Title
Messages conveyed by assorted facets of the dewlap, in both sexes of Anolis sagrei
Author
Faculty/Department
Faculty of Sciences. Biology
Publication type
article
Publication
Berlin ,
Subject
Psychology
Chemistry
Biology
Source (journal)
Behavioral ecology and sociobiology. - Berlin
Volume/pages
69(2015) :8 , p. 1251-1264
ISSN
0340-5443
ISI
000358734700002
Carrier
E
Target language
English (eng)
Full text (Publishers DOI)
Affiliation
University of Antwerp
Abstract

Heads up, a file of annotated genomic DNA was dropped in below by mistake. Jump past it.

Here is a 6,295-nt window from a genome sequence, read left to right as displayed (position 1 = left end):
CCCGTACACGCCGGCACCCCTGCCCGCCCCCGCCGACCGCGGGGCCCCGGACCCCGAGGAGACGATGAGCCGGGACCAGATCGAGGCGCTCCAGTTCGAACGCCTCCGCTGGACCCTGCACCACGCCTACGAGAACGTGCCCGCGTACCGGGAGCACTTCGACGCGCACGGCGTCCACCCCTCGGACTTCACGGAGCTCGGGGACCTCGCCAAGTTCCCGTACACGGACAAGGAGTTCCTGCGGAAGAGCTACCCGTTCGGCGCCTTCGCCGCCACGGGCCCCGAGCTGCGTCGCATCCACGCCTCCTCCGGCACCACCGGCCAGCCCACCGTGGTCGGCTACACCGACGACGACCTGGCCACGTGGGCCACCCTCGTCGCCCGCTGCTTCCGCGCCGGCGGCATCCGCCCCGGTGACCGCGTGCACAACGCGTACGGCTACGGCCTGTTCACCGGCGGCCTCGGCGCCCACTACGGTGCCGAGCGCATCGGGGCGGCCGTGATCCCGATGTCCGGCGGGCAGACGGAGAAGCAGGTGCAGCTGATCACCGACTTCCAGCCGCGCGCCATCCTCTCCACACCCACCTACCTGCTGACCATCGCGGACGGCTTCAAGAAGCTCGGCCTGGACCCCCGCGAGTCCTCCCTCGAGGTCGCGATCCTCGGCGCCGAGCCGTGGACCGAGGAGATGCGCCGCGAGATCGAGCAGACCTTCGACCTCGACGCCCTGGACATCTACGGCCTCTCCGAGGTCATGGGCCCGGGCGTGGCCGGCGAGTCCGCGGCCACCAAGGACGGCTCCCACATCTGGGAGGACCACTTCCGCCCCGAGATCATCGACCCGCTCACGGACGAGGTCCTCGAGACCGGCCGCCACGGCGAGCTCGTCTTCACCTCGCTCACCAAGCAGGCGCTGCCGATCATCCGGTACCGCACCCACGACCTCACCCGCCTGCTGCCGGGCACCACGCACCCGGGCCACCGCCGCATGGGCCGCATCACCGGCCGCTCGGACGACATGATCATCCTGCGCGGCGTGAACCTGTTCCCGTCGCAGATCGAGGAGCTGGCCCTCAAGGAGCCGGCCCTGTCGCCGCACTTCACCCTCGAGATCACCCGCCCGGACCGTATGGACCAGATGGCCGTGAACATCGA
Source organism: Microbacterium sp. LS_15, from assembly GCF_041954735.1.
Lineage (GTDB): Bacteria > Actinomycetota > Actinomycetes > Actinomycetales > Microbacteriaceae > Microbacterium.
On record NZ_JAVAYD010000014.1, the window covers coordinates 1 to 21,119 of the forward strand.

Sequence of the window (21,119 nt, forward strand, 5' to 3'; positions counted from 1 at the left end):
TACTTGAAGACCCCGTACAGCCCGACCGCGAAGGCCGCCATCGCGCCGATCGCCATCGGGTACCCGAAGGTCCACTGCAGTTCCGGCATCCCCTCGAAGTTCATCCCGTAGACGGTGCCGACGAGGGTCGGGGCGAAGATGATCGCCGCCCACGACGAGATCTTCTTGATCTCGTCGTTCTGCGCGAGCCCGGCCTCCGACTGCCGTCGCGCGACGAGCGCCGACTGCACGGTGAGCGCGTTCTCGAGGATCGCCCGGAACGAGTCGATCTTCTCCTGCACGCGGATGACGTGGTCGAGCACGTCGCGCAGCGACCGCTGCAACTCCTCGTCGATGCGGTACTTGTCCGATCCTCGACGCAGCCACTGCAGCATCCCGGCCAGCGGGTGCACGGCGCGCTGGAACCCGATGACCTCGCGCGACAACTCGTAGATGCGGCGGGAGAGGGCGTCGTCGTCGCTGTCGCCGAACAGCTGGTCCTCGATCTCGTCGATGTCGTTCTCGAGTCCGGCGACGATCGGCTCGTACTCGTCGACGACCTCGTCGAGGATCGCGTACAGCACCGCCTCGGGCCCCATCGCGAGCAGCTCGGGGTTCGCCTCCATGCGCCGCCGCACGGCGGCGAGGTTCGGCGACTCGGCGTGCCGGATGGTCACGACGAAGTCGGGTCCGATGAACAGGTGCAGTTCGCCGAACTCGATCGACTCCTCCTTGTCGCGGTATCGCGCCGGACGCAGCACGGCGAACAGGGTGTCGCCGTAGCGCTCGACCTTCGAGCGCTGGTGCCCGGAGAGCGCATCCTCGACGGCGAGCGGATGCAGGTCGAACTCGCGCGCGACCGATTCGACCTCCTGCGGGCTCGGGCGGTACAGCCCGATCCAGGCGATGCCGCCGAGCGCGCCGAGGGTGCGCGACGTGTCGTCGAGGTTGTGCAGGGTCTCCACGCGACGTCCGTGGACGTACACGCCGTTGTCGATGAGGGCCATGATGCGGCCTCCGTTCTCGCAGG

Dewlaps of Anolis lizards are complex multicomponent signaling devices that have been intensively studied. Yet, the functions and multiple messages conveyed by the dewlap remain largely unknown. Here, we assess some aspects of sexual identity, individual quality, and social status that may be signaled by the dewlap in both sexes of Anolis sagrei. In addition, we investigate whether diverse facets of dewlap signaling provide additive information (redundant message hypothesis) or highlight different characteristics of the sender (multiple-message hypothesis). To do so, components of dewlap design (area, color, and pattern ratio) and use (dewlap extension frequency during intersexual context) were quantified and investigated for relationships with sexual identity (sex), individual quality (performance and health state measurements), and social status (mirror-motivated aggression). First, we found that body size together with relative dewlap area and color act as redundant messages in the advertisement of sexual identity. Second, we found that dewlap coloration in the center and edge region signals aspects of individual quality, specifically health state, but only in males. The dewlap center and edge acts primarily as redundant signals, at least for body condition and immune response. However, different color components irrespective of dewlap region convey nonredundant information about aspects of health state in males, supporting the multiple-message hypothesis. Surprisingly, dewlap use in A. sagrei males conveyed no information about the tested quality measurements nor about mirror-motivated aggression. Neither dewlap design nor use in females was related to any of these parameters. In contrast to males, correlations between components of dewlap design and use during intersexual interactions were found for females, suggesting important signaling functions of the female dewlap in a courtship context.
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